Washington, D.C. – At today’s hearing of the Senate Committee on Energy and Natural Resources, Senator Catherine Cortez Masto (D-Nev.) decried the lack of a consent-based and comprehensive approach to nuclear waste storage in America. As part of the discussion, she highlighted her concerns with the Nuclear Waste Administration Act¸ which fails to give Nevada the opportunity to consent to nuclear waste storage, a right all other states would receive.
She also questioned Ms. Maria Korsnick, President and CEO of the Nuclear Energy Institute, about the industry’s refusal to accept research that suggests there are newer, safer and cheaper ways to store nuclear waste, and those solutions are not Yucca Mountain.
In her opening question, Senator Cortez Masto spoke to one of the authors of the Nuclear Waste Administration Act, Senator Lamar Alexander (R-Tenn.). She pointed out that Tennessee has been consistently removed from consideration as a nuclear waste storage site, while Nevada has not been afforded the same chances to say no.
“In 1987, Tennessee was able to successfully remove the Oak Ridge facility as an interim storage facility because they changed the law,” said Senator Cortez Masto. “And now in this bill, the Nuclear Waste Administration Act, Tennessee equally has the opportunity to say no, like every other state except Nevada. That’s all I’m looking for in my state, are those similar opportunities. Particularly with this bill, which [currently] creates an equal consent based siting process for all states except Nevada.
Senator Cortez Masto continued by pointing out specific clauses in the proposed legislation that unfairly place the burden of nuclear waste storage on a state that has never consented to such a plan and doesn’t produce nuclear waste.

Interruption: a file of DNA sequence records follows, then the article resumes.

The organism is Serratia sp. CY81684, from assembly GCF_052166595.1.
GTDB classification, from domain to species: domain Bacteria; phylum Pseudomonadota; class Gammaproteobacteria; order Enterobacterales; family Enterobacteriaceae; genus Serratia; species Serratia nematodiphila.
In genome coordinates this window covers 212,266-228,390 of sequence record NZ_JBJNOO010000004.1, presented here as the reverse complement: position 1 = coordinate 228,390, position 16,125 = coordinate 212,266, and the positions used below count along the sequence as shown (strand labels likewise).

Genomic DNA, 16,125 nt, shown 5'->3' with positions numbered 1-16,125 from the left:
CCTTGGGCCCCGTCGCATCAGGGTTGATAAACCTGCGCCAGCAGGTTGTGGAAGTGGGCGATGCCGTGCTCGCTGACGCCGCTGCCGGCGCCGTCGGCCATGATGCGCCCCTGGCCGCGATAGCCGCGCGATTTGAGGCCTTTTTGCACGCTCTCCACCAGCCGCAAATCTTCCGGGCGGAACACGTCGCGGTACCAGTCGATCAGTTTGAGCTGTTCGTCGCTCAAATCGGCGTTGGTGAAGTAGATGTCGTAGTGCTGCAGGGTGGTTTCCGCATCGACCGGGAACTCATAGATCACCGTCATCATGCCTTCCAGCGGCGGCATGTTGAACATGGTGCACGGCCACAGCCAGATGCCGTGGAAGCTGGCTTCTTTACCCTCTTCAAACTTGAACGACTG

“Let me just highlight for the record,” she continued. “Section 306(e) requires the potential host state to veto or approve a [site]…prior to initiating a review licensing process. That essentially leaves Yucca Mountain as the default, sole repository [in the U.S.]. Section 506(a) gives parity to all other states, yet allows Yucca Mountain, and other sites in New Mexico, Texas and Utah to be kept on the list [of potential nuclear waste storage sites] without requiring their consent. Section 509 eliminates the legal 70,000 metric ton limit of waste to be stored at a repository. If no [other] state wants to be a host, this guarantees all the waste goes to Yucca Mountain. My request is that we all be treated equally.”
Later in her testimony, she asked Ms. Maria Korsnick whether the Nuclear Energy Institute (NEI) would support the new Nuclear Waste Administration (NWA), as created in the Nuclear Waste Administration Act, if it halted work on the Yucca Mountain project and proved that a new repository could be done more rapidly and efficiently.
Ms. Krosnick answered, “I don’t see how another process could be done more rapidly with all of the analysis that’s already been done on Yucca. But if you found such a magic place, yes we could be supportive.”
Senator Cortez Masto replied, “Department of Energy (DOE) studies have already shown that walking away from Yucca Mountain and starting over with a new repository could save billions of dollars over the life of the facility. This is the challenge I’ve had. We’ve had a stalemate over the last 32 years, and we’ve offered the opportunity to come in and work with us and find a solution. I think you have that today. But unfortunately what I’ve seen from the industry is the same old playbook and not being willing to even admit there’s an opportunity to move forward. There’s not even a willingness to talk about potential new technology that can be utilized to address safe storage. Now is the time for everyone to come together and move forward on this issue.”
Full video of this exchange is available here.